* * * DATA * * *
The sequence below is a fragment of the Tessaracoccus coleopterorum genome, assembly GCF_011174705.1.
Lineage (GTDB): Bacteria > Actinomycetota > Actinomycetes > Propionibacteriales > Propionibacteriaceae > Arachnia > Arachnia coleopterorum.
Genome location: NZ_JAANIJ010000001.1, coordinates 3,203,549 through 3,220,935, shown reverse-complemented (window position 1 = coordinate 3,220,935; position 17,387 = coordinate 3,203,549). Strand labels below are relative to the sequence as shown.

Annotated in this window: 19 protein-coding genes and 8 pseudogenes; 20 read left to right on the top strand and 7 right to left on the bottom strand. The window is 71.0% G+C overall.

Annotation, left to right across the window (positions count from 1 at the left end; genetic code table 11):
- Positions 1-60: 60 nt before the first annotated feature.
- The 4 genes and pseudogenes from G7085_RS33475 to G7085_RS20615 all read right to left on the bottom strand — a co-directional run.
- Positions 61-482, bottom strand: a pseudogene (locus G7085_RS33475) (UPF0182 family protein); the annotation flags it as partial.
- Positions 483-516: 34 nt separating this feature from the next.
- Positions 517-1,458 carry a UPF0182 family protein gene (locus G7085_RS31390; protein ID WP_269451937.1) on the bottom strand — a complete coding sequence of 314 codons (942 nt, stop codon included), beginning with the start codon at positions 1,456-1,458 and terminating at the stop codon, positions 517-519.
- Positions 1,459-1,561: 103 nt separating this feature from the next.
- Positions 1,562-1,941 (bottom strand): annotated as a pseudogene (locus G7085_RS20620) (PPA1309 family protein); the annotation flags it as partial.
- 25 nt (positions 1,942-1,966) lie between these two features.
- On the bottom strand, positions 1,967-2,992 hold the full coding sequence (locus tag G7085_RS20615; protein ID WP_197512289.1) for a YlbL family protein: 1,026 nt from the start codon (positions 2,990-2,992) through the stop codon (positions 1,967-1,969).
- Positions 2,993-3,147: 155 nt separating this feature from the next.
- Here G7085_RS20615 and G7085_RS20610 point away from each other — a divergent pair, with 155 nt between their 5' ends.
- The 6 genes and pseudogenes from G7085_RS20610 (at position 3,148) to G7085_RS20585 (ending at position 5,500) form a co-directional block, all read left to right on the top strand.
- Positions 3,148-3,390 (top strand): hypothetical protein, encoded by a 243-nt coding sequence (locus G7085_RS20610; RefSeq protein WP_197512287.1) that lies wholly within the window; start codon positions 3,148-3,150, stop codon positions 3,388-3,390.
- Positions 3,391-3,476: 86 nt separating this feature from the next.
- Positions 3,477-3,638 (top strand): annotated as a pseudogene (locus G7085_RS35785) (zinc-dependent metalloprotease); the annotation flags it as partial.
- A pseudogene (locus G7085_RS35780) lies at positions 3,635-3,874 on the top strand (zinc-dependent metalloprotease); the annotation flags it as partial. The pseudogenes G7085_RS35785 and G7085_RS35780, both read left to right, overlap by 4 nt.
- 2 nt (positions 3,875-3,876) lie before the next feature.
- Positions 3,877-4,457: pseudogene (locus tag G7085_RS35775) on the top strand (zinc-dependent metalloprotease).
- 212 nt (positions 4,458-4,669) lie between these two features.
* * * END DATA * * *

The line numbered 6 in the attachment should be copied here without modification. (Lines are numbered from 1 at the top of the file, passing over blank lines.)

- Positions 1-60: 60 nt before the first annotated feature.